As the 20th century’s first mass slaughter of civilians slips from the memory of a world grown accustomed to atrocity, the Armenians’ resolve to remember grows stronger.
This article originally appeared in The Sacramento Bee’s Forum section on April 24, 1988.
By J.D. Lasica
It was a remarkable gathering. Salpi Ghazarian, a 32-year-old Armenian activist, studied the strong, lined faces of the men and women who sat before her in the slat-wood chairs of Sacramento’s St. James Church on a recent Sunday afternoon.
Yervant Ohanesian, 92, and his wife, Vart, 83, were here. Many years ago they had separately survived the forced march across the barren Syrian sands that Armenians came to know as the Desert of Death.
Aghasi Ivazian, 77, sat close by. As a boy of 4, during his family’s flight from the massacres in Armenia, he escaped an ambush by Ottoman Turk soldiers when a Russian Cossack on horseback spirited him from the battle site.
And Blanche Kasparian, 81, had come, too. She tearfully recalls the day during the government-ordered evacuation of her home town that her mother took her aside, made the sign of the cross and said, “Honey, remember, whatever they do to us, don’t ever forget who we are.” The 9-year-old girl and her mother survived the deportation, but their Armenian village was reduced to nothing.
All four Sacramentans are survivors of the Armenian massacres of 1915-18 — the madness on the high plains of Armenia that left a million or more Armenians dead and more than half a million exiled from their ancestral homeland. (That region, historic Armenia, consisted of six provinces in the eastern Ottoman Empire. The modern Turkish state rose from the ashes of the Ottoman Empire in 1923.)
Armenians call it the forgotten genocide. But if the 20th century’s first mass slaughter of civilians has slipped from the memory of a world grown accustomed to atrocity, the Armenians’ resolve to remember grows stronger.
Today they will mark Martyrs Day, their most important secular holiday of the year. The occasion recalls the night of April 23-24, 1915, when Ottoman authorities arrested 235 leaders of the minority Armenian community. It was the tripwire of the genocide.
And now, many years later, Yervant and Vart Ohanesian, Blanche Kasparian, Ivy Ivazian and a handful of other survivors and their families gathered to hear a young Armenian-American woman tell them that their ordeal is not yet over.
“YOU ARE VICTIMS once again,” Ghazarian tells them, “because the political situation says that you’re wrong, nothing happened, and there will be no acknowledgement of the traumas you lived through. You won’t be allowed the dignity to put this trauma behind you.”
This comes as no news to her listeners.
In the past few years, the Turkish government has stepped up its public relations effort to reduce those distant events to the status of “allegations and falsehoods.” The U.S. State Department, apparently more concerned with Cold War geopolitics than with the evidence stored in its own archives, has downgraded the events of that era to an “alleged” genocide. And the news media, including The Bee, have begun to refer to the “reported” genocide.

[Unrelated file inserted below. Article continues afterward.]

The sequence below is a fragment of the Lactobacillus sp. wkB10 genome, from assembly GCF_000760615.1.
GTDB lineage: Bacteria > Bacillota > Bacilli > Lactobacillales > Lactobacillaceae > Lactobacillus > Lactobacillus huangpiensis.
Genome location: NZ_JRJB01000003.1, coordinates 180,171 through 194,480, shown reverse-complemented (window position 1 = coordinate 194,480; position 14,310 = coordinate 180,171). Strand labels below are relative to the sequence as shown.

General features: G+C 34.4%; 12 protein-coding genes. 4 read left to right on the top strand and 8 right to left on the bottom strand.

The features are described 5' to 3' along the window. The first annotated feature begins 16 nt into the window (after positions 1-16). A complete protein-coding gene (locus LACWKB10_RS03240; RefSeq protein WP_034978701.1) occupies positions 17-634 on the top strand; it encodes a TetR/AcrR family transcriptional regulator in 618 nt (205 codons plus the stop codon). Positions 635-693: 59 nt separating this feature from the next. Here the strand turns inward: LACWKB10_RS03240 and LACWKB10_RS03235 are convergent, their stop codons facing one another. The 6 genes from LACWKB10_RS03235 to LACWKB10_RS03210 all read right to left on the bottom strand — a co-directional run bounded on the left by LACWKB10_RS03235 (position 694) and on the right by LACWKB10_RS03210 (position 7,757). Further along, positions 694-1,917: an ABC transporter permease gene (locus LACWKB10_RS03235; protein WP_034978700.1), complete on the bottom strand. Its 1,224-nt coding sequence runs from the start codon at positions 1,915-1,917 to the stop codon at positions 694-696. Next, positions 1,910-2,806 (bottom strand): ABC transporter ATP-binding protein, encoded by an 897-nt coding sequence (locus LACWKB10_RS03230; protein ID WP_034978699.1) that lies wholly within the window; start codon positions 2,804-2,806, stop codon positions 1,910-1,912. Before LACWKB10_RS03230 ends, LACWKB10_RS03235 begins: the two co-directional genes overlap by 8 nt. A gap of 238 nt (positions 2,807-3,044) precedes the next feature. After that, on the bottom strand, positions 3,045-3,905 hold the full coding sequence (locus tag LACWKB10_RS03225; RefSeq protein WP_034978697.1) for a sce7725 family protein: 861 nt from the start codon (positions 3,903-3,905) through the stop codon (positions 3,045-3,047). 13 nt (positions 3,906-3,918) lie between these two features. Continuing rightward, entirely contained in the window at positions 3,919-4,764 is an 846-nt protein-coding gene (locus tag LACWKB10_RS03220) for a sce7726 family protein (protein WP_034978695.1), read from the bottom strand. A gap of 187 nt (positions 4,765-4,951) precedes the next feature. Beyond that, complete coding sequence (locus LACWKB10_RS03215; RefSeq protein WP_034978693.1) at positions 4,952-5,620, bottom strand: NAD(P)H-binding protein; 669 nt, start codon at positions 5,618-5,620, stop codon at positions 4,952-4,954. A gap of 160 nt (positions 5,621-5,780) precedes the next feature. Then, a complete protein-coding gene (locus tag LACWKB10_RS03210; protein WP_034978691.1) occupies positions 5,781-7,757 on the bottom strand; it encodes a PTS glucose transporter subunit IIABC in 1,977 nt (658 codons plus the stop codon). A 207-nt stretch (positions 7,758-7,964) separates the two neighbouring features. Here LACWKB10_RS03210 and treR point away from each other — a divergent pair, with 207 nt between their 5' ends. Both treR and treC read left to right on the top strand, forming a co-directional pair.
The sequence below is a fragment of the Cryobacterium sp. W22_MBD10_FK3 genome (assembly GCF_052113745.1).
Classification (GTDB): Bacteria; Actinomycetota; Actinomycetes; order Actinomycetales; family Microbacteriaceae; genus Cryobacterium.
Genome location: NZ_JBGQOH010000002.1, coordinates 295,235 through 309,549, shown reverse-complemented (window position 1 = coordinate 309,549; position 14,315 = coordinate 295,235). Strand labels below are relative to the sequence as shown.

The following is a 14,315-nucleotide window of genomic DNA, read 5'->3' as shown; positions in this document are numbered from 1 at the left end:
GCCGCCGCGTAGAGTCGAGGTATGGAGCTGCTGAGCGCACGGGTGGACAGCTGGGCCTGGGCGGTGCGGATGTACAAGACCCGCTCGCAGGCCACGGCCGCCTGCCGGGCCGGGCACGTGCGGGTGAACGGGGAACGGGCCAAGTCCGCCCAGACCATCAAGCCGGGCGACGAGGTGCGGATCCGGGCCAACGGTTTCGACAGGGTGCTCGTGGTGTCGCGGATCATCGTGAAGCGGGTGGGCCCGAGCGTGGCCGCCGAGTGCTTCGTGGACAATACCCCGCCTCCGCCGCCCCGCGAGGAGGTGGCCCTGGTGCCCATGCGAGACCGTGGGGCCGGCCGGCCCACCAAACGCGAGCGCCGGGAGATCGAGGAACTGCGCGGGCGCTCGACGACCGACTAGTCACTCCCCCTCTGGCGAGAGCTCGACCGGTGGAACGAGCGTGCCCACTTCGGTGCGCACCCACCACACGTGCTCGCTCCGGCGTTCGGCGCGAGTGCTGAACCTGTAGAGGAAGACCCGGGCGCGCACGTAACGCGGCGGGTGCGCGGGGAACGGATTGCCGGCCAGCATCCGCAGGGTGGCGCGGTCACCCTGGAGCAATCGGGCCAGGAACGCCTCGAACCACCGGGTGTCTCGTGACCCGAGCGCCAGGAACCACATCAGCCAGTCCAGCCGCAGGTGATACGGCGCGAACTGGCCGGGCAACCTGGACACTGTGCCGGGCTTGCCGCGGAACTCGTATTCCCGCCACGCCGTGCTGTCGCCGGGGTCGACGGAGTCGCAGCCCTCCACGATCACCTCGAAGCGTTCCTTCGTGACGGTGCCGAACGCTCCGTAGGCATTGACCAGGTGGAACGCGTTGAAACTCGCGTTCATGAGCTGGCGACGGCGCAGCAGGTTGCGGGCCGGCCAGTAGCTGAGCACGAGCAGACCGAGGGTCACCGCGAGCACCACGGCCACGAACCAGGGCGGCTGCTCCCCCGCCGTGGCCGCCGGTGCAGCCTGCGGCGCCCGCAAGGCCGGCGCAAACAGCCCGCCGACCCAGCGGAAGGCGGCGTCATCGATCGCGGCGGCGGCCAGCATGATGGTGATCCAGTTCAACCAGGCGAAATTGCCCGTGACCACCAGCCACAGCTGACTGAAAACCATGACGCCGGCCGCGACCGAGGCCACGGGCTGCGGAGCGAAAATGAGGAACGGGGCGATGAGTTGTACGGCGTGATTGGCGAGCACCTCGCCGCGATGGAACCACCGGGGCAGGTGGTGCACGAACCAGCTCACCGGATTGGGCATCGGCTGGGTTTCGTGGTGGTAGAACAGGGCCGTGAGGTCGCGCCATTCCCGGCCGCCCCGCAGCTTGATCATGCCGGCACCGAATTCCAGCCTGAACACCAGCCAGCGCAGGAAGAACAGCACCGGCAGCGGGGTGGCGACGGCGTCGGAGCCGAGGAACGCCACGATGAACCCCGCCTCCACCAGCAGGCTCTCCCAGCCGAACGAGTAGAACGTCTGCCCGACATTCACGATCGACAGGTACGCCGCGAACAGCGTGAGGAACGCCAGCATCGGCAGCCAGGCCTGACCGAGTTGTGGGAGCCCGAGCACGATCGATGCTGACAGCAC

What is one to make of this? Was there a genocide or wasn’t there?
It’s no academic question. The blood feud between Armenians and Turks, once restricted to the hills that embrace Mount Ararat, has moved into the classrooms and legislative chambers of the United States.
• Beginning this fall, students in California’s public high schools will study the Armenian genocide, together with the internment of Japanese-Americans during World War II, in their social studies classes. Two films documenting those events are scheduled to be made this summer.
• A spokeswoman for the Turkish consulate, distressed by the Legislature’s refusal to include Turkey’s side of the story in the classroom curriculum, vows, “The Turkish- American community is not going to lie down on this.”
• The recent protests in Soviet Armenia and Azerbaijan, centering on demands for Armenian control over a region of Azerbaijan, have been described as the most serious episode of nationalist unrest in Soviet history. Clashes between Azerbaijani Turks and Armenians, which reportedly left hundreds dead, fanned old hatreds between the two ethnic groups dating back to the genocide.
• The unrest may have a corollary impact on U.S. immigration; up to 5,000 Soviet Armenians a year are expected to arrive in this country, and most will settle in California.
• Two bills are pending in Congress to designate April 24 as a day of remembrance for victims of the Armenian genocide. While resolutions dealing with events 70 years ago may seem far removed from today’s political realities, Turkey has threatened to reconsider the status of U.S. military bases if such a bill passes.
As Irving Louis Horowitz, a Rutgers University sociologist, observes, ”Every argument about ancient history is an argument about tomorrow.”